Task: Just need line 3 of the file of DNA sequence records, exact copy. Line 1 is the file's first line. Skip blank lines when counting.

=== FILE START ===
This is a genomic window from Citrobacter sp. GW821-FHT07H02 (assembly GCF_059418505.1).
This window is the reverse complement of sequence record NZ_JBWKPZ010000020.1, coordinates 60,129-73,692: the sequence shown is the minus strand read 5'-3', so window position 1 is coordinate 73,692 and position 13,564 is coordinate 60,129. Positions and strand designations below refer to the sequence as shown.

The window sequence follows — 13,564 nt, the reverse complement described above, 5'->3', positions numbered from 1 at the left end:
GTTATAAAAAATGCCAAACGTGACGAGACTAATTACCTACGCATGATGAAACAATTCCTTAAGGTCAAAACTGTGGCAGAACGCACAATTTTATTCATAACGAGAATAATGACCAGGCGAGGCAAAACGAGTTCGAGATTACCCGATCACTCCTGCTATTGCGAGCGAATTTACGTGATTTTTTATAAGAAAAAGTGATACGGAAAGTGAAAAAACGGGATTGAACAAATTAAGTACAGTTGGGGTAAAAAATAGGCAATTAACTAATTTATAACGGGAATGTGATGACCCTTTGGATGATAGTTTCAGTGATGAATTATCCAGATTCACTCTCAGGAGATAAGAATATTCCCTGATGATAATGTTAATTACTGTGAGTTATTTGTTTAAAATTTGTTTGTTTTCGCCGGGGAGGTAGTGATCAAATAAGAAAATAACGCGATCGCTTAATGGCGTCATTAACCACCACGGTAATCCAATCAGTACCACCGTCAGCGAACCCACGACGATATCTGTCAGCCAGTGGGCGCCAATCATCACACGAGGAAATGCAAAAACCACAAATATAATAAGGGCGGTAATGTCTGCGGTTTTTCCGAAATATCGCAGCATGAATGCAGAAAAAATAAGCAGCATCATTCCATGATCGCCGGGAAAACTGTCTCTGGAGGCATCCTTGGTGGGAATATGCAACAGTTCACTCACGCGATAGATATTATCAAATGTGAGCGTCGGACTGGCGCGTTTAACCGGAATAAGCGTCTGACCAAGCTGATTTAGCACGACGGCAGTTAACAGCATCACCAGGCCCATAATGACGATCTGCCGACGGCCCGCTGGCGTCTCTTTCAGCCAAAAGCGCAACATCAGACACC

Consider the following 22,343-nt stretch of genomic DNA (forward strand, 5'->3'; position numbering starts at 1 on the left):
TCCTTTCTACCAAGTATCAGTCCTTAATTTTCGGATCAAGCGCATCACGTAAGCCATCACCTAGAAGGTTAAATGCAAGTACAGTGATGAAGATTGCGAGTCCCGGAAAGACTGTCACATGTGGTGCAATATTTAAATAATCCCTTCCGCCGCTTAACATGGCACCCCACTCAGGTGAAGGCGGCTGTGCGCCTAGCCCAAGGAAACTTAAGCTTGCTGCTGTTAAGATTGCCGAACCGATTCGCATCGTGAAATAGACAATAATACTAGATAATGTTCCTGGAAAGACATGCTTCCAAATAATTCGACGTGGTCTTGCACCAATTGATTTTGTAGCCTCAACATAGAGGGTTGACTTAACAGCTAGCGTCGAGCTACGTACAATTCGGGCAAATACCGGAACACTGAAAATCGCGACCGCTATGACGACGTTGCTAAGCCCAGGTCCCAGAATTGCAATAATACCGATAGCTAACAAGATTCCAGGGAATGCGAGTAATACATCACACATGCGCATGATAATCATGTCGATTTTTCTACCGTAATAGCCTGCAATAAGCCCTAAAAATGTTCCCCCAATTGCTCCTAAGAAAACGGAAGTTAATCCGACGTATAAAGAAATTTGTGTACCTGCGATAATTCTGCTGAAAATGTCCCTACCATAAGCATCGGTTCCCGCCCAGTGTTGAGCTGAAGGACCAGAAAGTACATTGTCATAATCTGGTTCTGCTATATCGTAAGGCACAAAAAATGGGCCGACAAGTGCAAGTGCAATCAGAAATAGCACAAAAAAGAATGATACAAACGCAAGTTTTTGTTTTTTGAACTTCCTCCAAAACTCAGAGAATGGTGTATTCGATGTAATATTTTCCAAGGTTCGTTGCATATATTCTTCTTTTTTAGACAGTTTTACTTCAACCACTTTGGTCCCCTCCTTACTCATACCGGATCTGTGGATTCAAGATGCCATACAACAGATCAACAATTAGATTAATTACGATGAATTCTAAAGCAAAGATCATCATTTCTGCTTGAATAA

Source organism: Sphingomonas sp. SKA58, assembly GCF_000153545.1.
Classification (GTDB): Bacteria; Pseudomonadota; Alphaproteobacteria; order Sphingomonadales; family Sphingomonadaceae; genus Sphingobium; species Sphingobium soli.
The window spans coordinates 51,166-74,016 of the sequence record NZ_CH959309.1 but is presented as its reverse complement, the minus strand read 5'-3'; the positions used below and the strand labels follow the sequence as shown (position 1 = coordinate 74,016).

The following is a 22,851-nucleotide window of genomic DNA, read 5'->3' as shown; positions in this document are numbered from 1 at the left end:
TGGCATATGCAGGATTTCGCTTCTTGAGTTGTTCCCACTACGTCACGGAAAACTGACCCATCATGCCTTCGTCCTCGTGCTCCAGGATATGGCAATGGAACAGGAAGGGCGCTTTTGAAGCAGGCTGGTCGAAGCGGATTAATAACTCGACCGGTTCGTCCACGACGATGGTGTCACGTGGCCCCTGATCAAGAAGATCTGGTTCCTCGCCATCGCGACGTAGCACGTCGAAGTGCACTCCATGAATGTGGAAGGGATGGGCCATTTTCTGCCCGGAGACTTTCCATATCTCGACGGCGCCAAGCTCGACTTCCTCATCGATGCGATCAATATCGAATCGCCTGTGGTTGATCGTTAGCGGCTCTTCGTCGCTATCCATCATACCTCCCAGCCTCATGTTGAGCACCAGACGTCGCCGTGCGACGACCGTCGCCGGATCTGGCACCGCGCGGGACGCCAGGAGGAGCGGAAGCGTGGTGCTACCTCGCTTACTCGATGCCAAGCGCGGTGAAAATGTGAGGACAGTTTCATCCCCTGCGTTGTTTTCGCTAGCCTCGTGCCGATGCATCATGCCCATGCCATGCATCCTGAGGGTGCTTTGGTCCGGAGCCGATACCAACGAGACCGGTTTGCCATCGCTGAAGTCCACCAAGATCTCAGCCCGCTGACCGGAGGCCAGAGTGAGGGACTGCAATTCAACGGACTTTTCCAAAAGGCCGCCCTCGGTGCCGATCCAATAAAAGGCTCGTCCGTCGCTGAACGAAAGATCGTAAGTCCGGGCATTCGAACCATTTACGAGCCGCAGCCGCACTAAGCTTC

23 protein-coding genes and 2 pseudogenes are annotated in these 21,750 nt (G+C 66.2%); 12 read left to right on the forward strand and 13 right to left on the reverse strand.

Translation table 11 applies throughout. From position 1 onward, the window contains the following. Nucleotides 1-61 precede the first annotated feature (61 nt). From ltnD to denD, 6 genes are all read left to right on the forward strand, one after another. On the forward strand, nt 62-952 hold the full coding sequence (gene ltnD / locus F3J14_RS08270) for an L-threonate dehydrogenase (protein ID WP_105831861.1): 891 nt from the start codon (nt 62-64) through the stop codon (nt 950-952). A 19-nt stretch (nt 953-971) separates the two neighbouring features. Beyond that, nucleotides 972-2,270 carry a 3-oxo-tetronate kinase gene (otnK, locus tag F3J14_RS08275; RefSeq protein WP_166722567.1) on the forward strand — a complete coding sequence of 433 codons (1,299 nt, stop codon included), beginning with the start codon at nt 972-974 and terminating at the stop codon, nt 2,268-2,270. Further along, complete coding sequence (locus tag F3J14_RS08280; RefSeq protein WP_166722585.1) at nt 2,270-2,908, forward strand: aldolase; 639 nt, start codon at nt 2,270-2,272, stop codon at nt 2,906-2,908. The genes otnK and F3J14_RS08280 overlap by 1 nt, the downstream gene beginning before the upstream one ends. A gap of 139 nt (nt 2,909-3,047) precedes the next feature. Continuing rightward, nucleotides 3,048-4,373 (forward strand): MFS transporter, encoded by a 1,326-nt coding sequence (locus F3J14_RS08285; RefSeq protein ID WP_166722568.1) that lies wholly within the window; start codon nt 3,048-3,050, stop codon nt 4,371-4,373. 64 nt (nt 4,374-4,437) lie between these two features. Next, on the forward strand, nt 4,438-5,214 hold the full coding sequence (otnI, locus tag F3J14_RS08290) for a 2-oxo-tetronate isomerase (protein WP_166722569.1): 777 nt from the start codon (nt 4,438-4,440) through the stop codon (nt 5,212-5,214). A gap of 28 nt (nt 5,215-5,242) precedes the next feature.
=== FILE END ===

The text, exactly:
The window sequence follows — 13,564 nt, the reverse complement described above, 5'->3', positions numbered from 1 at the left end: